Listicle: 6 ways to move power from cities to rural areas

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by Brian Clarey

1. Surprise legislation

The way it normally works is that each year a city council or county commission decides on a legislative package to be sent to Raleigh to become ratified as ordinances or bond items or whatever laws the group has decided to change. But because of the way state law is written, action can be introduced by a state official without instruction from these lower bodies. It’s how Republican Sen. Trudy Wade introduced an item redrawing districts for the Guilford County School Board  — explicitly against the board’s wishes — in 2013. Now she’s pulling from the same playbook in an attempt to change the makeup of Greensboro City Council (see this week’s editorial on page 13)

2. Redraw districts

When the Republican-controlled legislature redrew the state’s Senate districts in 2011, the 27th was recast from an urban district that covered most of Greensboro to a rural district that excised most of the city, save for a finger in the west. The city went to District 28, beefing up a majority-minority district represented by Gladys Robinson who took it in 2010. Trudy Wade won District 27 in 2012, defeating Myra Slone in the race.

3. Cut historic tax credits

North Carolina cities have been using historic tax credits to rejuvenate their downtown districts and outlying areas in earnest since 1998, when a 20 percent tax credit was allowed for rehabilitation of old buildings. Natty Greene’s in Greensboro and Winston-Salem’s West End Mill Works are all examples of dead space being revitalized for economic activity in the last 15 years. The legislature in 2014 allowed the state credits to sunset, bringing an end to all that.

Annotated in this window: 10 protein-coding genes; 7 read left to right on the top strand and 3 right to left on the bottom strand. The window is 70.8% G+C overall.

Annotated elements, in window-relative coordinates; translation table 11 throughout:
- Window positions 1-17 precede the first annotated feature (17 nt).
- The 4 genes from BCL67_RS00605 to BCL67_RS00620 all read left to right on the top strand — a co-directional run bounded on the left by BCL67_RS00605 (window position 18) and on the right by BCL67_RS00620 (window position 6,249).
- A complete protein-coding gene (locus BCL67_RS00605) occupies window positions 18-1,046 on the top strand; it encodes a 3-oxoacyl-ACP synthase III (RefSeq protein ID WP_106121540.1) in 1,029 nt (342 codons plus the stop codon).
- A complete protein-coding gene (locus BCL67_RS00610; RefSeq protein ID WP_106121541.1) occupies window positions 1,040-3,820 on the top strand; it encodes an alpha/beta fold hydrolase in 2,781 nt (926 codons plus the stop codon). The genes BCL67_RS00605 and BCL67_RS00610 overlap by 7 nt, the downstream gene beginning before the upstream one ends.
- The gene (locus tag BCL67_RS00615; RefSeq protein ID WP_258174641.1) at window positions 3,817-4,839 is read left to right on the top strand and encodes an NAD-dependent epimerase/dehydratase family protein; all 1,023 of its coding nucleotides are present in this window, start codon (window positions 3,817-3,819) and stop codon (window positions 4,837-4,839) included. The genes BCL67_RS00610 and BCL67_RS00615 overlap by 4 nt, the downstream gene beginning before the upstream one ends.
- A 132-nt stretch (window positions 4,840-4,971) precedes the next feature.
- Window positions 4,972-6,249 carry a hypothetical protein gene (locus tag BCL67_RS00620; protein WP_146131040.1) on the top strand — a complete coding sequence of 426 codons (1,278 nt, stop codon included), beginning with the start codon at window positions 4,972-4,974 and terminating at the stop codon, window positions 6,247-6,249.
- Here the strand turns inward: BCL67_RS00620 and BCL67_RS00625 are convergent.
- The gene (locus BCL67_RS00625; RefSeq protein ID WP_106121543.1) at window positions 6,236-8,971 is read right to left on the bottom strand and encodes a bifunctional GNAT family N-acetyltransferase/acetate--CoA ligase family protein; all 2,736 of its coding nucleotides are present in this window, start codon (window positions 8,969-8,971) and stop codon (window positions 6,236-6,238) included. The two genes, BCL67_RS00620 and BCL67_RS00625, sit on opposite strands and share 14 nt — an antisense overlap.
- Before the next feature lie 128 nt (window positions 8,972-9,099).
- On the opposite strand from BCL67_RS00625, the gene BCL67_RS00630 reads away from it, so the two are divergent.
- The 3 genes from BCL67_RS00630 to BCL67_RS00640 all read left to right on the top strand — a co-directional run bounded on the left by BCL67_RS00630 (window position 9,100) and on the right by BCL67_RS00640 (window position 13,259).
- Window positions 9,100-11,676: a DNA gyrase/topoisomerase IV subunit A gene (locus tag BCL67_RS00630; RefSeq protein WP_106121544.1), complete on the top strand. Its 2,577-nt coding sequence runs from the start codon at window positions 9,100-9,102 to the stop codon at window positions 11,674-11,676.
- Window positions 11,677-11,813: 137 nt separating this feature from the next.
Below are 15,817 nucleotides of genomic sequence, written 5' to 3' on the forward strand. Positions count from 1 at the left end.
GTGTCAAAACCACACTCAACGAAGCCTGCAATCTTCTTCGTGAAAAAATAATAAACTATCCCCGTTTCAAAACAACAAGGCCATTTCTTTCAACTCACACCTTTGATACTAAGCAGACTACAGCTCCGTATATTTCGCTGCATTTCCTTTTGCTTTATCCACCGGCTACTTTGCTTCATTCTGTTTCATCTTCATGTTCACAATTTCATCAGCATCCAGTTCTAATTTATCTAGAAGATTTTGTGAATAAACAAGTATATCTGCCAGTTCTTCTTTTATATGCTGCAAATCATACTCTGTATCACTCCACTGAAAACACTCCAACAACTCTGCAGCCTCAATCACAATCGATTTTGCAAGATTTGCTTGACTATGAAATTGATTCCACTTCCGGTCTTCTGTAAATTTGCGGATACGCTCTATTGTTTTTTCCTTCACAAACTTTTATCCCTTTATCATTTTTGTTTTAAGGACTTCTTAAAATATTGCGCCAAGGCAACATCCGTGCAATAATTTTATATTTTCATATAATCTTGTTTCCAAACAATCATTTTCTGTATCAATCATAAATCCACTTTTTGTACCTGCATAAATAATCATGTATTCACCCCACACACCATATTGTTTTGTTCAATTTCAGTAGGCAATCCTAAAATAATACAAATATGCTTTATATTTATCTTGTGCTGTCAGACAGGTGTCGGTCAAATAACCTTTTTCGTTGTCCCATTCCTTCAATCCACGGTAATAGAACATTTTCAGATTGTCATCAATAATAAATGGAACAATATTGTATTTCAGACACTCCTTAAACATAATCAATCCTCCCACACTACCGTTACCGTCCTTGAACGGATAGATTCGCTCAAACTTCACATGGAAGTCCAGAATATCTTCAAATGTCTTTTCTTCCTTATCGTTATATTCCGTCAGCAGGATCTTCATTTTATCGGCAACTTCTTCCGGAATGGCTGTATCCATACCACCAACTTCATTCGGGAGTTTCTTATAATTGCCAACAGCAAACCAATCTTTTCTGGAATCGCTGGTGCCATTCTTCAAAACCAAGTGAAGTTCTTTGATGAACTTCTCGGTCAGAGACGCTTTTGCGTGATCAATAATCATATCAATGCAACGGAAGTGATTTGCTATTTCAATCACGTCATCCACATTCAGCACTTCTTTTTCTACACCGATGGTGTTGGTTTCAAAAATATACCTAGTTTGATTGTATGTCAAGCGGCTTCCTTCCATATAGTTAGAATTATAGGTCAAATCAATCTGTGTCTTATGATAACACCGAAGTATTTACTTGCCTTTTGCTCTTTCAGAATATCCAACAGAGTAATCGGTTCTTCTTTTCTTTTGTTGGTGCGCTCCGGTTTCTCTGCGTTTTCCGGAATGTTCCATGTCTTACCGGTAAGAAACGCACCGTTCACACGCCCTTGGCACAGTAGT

4. Make cuts to education

City school districts serve exponentially more students than rural ones, which means they are more greatly affected by across-the-board cuts to education that have been coming in a steady stream since 2010. Last year Greensboro voters weighed in on a special sales tax that would give more money to our schools so they could keep up with current standards after the newest round of cuts came into play. It was defeated by almost 15 percent.

5. End city privilege tax

Last year the General Assembly voted to repeal legislation that allowed cities to collect privilege taxes for businesses operating within city limits, relieving Greensboro’s tax coffers by about $3.2 million, costing Winston-Salem an estimated $2.5 million and giving the city of High Point an $800,000 haircut.

6. Create regional authorities

In  2013, state Sen. Tom Apodaca (R-Henderson), chair of the Senate Rules Committee, told a Asheville Citizen-Times reporter: “There definitely is a feeling that the cities have too much power, and many times they have too much power over the county…. I think cities have been given carte blanche over the past 25, 30 years, and now they’re seeing some pushback.” He was speaking specifically to a move greenlighted in the General Assembly that transferred control over Asheville’s city water system to a regional authority. A similar mentality was at work when the GA attempted to sieze Charlotte’s Douglas Airport from city control and hand it to a hastily constructed regional authority stocked with political appointees, a move blocked by the FAA, which won’t empower the authority without city consent.